Who could you go to for comfort growing up? Who was that caring person you could trust would be there and meet your needs if you felt sad, hurt or lonely? As a doctor of Clinical Psychology, I ask this question to my patients because I want to know if, as a child, they had a safe adult who would be accessible and responsive to their needs. Many will say their mom or dad, or other caregiver, but unfortunately, too many respond with, “I had no one, we couldn’t talk about feelings in our family.” God created us for connection, from the cradle to the grave—first to Himself and then to others and when we feel disconnected emotionally, it affects every part of our being.
Over decades of scientific and psychological research, we’ve learned that the early years of life are a sensitive period in developing safe and secure bonds with our primary caregivers. When they have been responsive to our physical and emotional needs, we become securely attached to them and grow up feeling confident in a world that is primarily safe and where we can trust the significant people in our lives. However, if our caregivers did not respond appropriately to our needs, or responded inconsistently, we become insecurely attached and can grow up to believe that having emotional needs is not safe or important to share, or something that we must stuff down, deny or hide. But its not just our childhood experiences that can wound us emotionally. Being rejected by a close friend, abusive dating relationships or traumatic experiences can cause us to believe that people will hurt us and we need to guard our hearts.
And then we get married…to the one person we’ve chosen to spend our life with, bond to and trust with our deepest longings, needs and feelings. And yet despite desperately wanting to do it differently, those old feelings get triggered and we feel unsafe again, causing us and our feelings to go into hiding. Or the feelings can trigger anger and hurt and we go into a rage. If this is you or your spouse, first, you’re not alone. And second, thankfully it’s not the end of your story. Regardless of your past experiences, you can heal from the insecurity of sharing your emotions, let down the protective wall you have around your heart and learn to trust your spouse to hear you, be there for you and respond to your needs.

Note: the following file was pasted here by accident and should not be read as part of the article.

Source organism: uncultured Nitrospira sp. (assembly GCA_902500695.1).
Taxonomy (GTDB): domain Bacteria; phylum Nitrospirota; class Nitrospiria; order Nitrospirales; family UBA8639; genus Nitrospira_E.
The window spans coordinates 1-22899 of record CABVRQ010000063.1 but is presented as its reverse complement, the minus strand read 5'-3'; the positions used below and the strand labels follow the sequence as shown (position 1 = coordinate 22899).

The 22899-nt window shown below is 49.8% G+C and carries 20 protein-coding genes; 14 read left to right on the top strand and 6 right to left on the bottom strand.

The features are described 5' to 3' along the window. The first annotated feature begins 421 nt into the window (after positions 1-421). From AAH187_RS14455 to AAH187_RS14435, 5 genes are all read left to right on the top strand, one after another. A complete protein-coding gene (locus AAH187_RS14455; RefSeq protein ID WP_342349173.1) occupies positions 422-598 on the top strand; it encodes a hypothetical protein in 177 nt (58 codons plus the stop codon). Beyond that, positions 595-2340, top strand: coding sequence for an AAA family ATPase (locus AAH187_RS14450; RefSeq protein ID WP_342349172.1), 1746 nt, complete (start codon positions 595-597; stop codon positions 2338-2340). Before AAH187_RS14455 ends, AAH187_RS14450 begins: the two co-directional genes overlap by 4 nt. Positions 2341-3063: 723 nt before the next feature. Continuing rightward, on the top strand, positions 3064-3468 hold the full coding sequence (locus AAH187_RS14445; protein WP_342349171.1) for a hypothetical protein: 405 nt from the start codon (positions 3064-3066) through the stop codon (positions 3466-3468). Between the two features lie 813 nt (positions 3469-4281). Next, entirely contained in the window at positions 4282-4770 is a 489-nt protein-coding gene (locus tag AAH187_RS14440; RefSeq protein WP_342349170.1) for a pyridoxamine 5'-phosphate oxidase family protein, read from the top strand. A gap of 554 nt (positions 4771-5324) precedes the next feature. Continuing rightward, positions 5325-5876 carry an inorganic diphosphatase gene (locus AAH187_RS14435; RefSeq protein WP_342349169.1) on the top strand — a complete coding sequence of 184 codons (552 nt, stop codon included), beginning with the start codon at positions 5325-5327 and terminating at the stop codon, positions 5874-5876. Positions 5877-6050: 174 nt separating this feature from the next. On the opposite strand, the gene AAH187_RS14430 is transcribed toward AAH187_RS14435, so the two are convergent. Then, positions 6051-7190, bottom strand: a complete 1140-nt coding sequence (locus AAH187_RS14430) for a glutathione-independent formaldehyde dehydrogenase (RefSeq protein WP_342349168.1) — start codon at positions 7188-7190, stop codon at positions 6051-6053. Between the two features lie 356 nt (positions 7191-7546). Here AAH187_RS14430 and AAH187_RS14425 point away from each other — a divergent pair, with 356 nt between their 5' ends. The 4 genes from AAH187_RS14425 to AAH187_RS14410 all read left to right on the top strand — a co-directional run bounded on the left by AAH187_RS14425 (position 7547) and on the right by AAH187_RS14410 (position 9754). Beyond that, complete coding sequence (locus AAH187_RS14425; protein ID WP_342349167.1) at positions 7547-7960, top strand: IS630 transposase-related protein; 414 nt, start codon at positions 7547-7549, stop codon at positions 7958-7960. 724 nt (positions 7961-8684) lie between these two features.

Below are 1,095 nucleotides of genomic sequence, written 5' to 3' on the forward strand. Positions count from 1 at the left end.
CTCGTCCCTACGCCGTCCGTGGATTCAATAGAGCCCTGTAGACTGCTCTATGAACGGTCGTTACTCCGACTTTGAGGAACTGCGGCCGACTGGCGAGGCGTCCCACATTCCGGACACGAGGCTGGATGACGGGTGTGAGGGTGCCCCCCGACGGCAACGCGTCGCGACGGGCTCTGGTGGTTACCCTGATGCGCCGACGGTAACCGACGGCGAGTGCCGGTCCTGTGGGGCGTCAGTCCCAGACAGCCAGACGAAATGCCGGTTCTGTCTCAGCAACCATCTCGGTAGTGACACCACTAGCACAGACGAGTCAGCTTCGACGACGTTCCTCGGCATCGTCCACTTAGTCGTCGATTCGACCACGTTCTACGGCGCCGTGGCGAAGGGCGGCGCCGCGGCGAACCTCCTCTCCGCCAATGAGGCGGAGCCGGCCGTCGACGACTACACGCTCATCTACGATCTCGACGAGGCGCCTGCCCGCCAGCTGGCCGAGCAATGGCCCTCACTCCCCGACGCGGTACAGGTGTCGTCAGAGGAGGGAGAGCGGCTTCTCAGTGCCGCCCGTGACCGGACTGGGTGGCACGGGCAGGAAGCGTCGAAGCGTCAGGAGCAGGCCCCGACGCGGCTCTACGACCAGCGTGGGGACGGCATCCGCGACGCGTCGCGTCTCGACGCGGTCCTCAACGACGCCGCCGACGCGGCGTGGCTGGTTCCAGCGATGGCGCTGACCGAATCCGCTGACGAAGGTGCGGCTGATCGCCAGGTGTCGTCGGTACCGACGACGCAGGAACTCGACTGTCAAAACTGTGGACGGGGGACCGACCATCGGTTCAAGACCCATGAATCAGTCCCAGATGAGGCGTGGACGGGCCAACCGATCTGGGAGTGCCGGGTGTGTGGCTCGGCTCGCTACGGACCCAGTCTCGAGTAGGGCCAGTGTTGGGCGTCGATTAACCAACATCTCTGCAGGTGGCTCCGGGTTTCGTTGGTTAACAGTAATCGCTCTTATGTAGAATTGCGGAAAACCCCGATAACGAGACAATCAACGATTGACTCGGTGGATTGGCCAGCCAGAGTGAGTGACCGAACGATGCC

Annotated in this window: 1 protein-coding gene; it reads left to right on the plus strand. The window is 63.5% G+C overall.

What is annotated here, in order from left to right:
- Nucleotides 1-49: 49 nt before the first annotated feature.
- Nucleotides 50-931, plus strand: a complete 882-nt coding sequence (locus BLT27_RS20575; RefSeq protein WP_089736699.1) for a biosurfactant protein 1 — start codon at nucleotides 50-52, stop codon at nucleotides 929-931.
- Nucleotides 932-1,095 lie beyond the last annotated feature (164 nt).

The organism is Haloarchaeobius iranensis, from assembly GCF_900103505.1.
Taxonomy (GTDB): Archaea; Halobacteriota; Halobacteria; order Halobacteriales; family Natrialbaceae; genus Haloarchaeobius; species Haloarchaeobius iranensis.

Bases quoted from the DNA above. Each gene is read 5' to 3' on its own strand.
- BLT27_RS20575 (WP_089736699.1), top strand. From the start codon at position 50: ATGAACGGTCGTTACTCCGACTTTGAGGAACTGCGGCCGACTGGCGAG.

Dr. Sue Johnson founder of Emotion Focused Therapy for couples says that how we engage and manage conflict in marriage is like a dance. If we’re able to keep from escalating in conflict and share our soft, vulnerable feelings, the music we’re dancing to is sweet and easy-listening, and as a result we want to turn towards each other in a slow, gentle dance. However, if we quickly escalate with hurt feelings, and angry, or critical comments, our music is more like a screeching, ear-splitting noise that makes us want to fight or hide. I call this the amygdala dance, because once our conflict has escalated, we’re no longer using our prefrontal cortex, or the higher level, rational brain, but our more primitive, threat-center, the amygdala, that tells us we’re in danger and we need to fight, flee or freeze. And it’s in our amygdala where those past painful experiences are imprinted telling us that the primary people in our life aren’t safe and won’t be there for us when we really need them. Except your spouse isn’t them—but your amygdala doesn’t know that. And so your body tells you to do what you did before—you fight harder, louder, meaner. Or you shut down, go away, self-soothe or self-medicate to make it better. But no matter what—at all costs, you can not be vulnerable, because being vulnerable usually means getting hurt.